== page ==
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Unseen Thomas Albdorf Daniel Shea Theo Simpson 22.09–24.09.17

Thomas Albdorf, Daniel Shea, Theo Simpson


Unseen Amsterdam
22-24th of September, 2017
Stand 47

Thomas Albdorf
Marton Perlaki
Daniel Shea
Theo Simpson

Do we really need to visit somewhere in person to experience it? Can you ever look at a place you know well with the eyes of a stranger? Through the prism of photography, can disparate places be drawn together? And how do we preserve our personal, place-specific narratives within a broader one of rapid socio-economic development and relentless technological change? These are just some of the questions you are invited to consider when engaging with the work of the four artists Webber has bought together for Unseen Amsterdam 2017.

All at times graphic and expressive in their output, each of the artists – Thomas Albdorf, Marton Perlaki, Daniel Shea and Theo Simpson – probe the narrative potential of flat image surfaces, and the multiplicity of fragments that can be layered into single photographic planes. 

In Thomas Albdorf’s General View, the artist takes us to the archetypal landscape of Yosemite National Park – a place he has never been. Digitally strolling the park via Google Street View, Albdorf set out to discover if it is possible to render an experience ‘almost as good as being there’ within the confines of the photographic frame. Layering Street View imagery with digitally altered material and constructed, sculptural set-builds, Albdorf questions the way we consume images, and the integrity of photography’s indexical link to the world in the age of the Internet.

Marton Perlaki began taking pictures of windows in 2016, in his hometown of Budapest, as something instantaneous to counter the concept-driven, character-based images he is so used to constructing. Living now between New York and London, he found himself reflecting upon his experiences of returning home, and seeing Budapest with the eyes of a stranger for the first time. Becoming interested in the graphic, formal qualities the shop windows of the city possess – their structures, the lines, the swathes of colour, the uncannily reflective surfaces and the layers of perspective he could capture – his Shop Windows series became an unconscious symbol of that process of self-reflection.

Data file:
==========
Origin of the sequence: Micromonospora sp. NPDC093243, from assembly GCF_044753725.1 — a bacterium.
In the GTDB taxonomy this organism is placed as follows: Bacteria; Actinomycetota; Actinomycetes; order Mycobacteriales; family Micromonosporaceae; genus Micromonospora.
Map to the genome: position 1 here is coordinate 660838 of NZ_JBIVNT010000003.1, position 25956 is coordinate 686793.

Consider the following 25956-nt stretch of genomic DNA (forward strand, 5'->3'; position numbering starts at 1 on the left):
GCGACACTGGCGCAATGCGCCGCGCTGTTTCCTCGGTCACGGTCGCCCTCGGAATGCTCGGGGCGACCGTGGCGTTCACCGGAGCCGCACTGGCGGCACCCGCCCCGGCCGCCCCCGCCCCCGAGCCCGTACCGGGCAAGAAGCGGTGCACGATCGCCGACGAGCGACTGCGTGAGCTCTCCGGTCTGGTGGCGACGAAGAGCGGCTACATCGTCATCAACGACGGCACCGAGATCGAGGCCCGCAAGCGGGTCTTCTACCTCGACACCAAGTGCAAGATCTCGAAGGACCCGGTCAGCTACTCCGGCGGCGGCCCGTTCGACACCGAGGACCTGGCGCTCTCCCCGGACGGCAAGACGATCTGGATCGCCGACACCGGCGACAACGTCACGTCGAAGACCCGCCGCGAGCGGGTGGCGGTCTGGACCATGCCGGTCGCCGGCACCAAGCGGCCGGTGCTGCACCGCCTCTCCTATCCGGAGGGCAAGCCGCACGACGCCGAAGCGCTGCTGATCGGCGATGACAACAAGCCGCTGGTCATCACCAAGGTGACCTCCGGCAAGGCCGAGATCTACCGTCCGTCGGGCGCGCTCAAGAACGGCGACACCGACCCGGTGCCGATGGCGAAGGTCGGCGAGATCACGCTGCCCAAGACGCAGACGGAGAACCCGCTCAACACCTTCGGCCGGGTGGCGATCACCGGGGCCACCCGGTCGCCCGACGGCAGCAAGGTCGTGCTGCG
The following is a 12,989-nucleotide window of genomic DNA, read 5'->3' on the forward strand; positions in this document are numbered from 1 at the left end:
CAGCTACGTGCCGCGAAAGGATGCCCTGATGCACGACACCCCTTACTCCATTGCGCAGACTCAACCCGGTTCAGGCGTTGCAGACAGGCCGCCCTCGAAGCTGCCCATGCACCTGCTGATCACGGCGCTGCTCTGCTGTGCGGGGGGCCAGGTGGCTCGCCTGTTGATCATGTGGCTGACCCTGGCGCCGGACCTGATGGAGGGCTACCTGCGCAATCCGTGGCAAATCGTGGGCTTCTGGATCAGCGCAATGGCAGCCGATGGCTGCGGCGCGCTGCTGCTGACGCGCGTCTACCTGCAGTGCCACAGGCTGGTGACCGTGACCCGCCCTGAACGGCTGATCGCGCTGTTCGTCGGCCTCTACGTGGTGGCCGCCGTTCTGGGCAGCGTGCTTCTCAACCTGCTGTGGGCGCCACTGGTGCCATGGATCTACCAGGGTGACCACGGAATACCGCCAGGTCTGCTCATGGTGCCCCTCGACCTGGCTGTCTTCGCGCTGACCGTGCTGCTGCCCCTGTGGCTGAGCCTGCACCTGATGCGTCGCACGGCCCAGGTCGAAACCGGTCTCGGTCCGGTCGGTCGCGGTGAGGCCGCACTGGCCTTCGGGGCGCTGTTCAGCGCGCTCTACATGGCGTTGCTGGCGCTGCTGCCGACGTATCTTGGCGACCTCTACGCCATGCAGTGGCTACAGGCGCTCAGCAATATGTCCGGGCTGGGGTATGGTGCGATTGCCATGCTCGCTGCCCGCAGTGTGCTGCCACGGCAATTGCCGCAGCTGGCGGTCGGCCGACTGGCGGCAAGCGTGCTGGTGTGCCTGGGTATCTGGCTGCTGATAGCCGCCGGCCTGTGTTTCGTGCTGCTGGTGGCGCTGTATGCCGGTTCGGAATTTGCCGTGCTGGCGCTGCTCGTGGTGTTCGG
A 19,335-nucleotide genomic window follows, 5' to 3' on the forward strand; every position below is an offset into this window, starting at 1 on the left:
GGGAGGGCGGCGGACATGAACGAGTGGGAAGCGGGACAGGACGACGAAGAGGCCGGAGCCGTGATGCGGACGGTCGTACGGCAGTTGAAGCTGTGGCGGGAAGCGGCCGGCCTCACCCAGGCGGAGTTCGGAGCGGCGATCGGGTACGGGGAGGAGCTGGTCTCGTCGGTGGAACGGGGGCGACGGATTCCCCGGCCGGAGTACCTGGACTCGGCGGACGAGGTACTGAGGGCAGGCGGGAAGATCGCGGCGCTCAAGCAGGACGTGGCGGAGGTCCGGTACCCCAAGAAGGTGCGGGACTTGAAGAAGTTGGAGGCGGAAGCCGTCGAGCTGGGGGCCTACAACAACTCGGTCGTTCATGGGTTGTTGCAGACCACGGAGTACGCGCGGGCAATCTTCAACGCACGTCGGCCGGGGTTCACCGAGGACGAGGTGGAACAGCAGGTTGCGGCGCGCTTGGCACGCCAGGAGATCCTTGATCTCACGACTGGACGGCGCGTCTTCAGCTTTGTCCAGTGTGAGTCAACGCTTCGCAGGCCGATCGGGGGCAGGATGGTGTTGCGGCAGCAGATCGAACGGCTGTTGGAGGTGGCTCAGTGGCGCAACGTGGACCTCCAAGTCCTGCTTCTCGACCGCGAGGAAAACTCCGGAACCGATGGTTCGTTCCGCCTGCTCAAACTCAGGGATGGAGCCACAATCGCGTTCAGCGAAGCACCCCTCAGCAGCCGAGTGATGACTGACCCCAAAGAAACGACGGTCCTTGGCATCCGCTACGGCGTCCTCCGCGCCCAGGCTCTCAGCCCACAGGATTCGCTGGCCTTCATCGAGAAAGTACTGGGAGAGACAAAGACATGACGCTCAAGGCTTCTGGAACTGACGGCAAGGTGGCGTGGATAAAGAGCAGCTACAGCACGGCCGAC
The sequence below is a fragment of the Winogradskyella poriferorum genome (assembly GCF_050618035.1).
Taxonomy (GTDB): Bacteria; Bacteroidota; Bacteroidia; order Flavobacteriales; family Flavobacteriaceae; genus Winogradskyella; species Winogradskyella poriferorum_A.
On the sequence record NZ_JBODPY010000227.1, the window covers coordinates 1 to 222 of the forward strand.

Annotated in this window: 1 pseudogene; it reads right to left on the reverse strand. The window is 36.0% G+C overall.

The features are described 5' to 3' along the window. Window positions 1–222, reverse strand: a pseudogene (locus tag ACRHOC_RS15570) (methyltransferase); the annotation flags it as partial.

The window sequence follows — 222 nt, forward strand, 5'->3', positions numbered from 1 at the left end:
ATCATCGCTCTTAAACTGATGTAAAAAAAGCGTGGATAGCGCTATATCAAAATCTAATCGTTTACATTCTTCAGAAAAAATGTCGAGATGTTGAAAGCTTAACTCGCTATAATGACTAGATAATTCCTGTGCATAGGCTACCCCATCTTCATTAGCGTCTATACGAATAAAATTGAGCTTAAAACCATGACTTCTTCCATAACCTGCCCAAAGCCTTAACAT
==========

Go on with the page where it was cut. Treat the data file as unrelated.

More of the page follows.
Embarking upon his own meandering investigations into the place he grew up, Theo Simpson’s work probes the mythical themes of landscape and industrial heritage so often associated with the North of England. Through archive material, objects, ruins, symbols and stories he gathers along the way, Simpson proposes a re-imagining of history and our role within it. One particular new work, Vanden Plas, examines the resilient and enduring elements of declining British industry. Depicting a slice of the landscape, the piece is mounted on cold rolled steel (a material intrinsic to the region), with a Rover car advert from the 1970s placed on top of it (a brand inherent to the region), inviting us to visually understand the layers of history that can be embedded within any given place. 

Also mining the traces of industrial and socioeconomic shifts through the layering of material is Daniel Shea, this time with the architectural plans and lifestyle branding of real estate developers arranged over sequences of photographs from a number of places across the world. Beginning with a simple premise to survey the residential real estate boom of his native Long Island City, Shea’s 43-35 10th Street wound up juxtaposing images of the condo culture arising there, with photographs of the infamous government buildings in the Brazilian city of Brasilia (built ex-nihilo around 50 years ago), and images of a dying California industrial town. There’s something spectral about the fusion of architectural forms, from disparate places and moments in history, evolving and echoing between frames. At the centre of all of this is Shea’s studio – a microenvironment, from which he explores our contemporary, evolving relationship to work and labour. 

A particular image in Albdorf’s oeuvre – depicting a riverbed and a sheet of glass with spray-painted dots held over it – echoes an image of Perlaki’s, in which a smattering of paint drops is strewn across a window. The skeletal forms of Shea’s condos are reminiscent of Simpson’s steel sculptures. Sourced from the artists’ own surroundings and far beyond, the rich constellation of visual material you’ll find here deals with a broad, divergent set of themes, though subtle waves of conversation based on form, composition and approach emerge between the photographs, and fine threads of connection are woven.